indian cuisine
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Indian Cuisines

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Biryani

The name biryani or biriani from the Persian word berya-(n) which means "fried" or "roasted". Biryani is a family of primarily South Asian dishes made from a mixture of spices, rice (usually basmati), meat/vegetables and yogurt. There are many kinds of biryanis and each kind has a uniqueness about it. Pre-mixed biryani spices from different commercial names are easily available in markets these days, which reduces the preparation time though the taste differs considerably.

Ingredients

The spices and condiments used in biryani are what primarily contribute to the taste, these are generally cloves, cardamom, cinnamon, wasabi, bay leaves, coriander and mint leaves, apart from ghee, ginger, onions, garlic and yoghurt. The premium varieties include saffron. For a non-vegetarian biryani, the main ingredient that accompanies the spices is the meatóbeef, chicken, goat, lamb, or shrimp, though vegetable biryani varieties are also popular. The dish is served with dahi chutney, korma, curry or a sour dish of eggplant (brinjal)

Types of Biryani

Lucknow and biryani have almost a symbiotic relation for the gourmand. Lucknow (Awadhi) Biryani is the footprint the Moghuls left on the eastern part of India.

Hyderabadi Biryani is one of the most popular version non-vegetarian type, especially in India and the Middle East. Hyderabadi biryani is savored in all parts of India and forms an integral part of Indian cuisine. Historians claim that the earlier Nawabs of Punjab wore a matching turban for each variety of biryani. The Nizam's kitchen boasted of 49 kinds, which included biryani made from fish, quail, shrimp, deer and hare. The Sindhi variant of biryani is very popular in Pakistani cuisine and biryani of all types are eaten in all parts of Pakistan. Another popular form of biryani is the Awadhi biryani.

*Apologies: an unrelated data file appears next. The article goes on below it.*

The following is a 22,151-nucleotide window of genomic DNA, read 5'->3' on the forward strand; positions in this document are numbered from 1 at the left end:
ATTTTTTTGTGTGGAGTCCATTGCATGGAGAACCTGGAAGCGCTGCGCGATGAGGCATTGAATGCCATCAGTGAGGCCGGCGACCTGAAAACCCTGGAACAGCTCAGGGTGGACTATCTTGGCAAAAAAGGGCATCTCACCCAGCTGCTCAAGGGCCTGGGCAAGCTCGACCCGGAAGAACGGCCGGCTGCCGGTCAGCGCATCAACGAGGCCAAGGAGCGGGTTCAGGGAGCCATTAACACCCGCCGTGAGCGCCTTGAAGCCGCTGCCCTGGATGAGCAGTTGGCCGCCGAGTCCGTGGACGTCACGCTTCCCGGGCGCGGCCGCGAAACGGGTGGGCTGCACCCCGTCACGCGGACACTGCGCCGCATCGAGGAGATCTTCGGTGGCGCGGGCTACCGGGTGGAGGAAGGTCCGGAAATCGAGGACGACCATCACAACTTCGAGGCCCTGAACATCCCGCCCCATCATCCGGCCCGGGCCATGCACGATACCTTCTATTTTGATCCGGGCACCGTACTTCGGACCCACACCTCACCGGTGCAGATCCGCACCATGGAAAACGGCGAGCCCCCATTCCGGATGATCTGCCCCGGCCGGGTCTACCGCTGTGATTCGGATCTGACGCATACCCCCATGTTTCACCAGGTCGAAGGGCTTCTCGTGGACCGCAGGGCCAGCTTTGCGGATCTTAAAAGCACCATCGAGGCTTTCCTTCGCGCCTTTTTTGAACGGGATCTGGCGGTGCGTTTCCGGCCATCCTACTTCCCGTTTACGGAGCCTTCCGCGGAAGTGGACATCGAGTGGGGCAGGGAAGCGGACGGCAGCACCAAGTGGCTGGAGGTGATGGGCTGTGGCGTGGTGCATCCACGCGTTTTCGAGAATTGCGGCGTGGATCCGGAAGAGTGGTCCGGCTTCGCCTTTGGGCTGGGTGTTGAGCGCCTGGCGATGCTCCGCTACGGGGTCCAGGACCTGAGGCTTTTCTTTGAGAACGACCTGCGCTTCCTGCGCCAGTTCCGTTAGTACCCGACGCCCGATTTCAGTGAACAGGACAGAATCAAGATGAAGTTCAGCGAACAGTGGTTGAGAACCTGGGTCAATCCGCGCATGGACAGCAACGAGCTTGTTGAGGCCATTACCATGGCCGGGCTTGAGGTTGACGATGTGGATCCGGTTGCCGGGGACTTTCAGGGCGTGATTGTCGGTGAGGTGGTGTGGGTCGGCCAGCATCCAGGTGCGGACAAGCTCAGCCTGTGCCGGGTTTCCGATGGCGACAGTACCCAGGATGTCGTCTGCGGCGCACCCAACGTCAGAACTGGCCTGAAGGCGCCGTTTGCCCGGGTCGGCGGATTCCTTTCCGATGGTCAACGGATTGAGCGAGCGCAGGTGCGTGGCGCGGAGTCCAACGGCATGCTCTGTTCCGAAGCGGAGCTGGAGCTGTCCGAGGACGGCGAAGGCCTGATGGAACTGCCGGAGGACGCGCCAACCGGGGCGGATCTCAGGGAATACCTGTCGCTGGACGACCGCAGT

In Pakistan and North India, biryani enjoys substantial popularity. This is especially the case in Karachi and Lahore, where the chicken version is popular with both young and old alike as a dish of choice. This is related to Awadh biryani but combines elements of Bombay biryani and includes potatoes.

Tehari is the name given to the vegetarian version of the dish and is very popular in Indian homes. In Bangladesh, Tehari refers to Biryani prepared by adding the meat to the rice, as opposed to traditional Biryani where the rice is added to the meat.

The vegetarian version might have some Textured vegetable protein based protein balls to present the impression of a meat-based dish for vegetarians. The difference between biryani and pullao is that while pulao may be made by cooking the items together, biryani, is used to denote a dish where the rice is cooked separately from the other ingredients.

In Myanmar, biryani, known in Burmese as danpauk, is popular among the populace. In Yangon, there are several restaurant chains that serve biryani exclusively. It is often served at religious ceremonies and luncheons. Biryani in Myanmar utilises a special species of rice grown domestically rather than basmati.

In Thailand, Thai Muslims have popularized a local variety of the dish which is popular through out the country. Along with Thai Curry Mussuman it is one of the two most famous Muslim Thai dishes.

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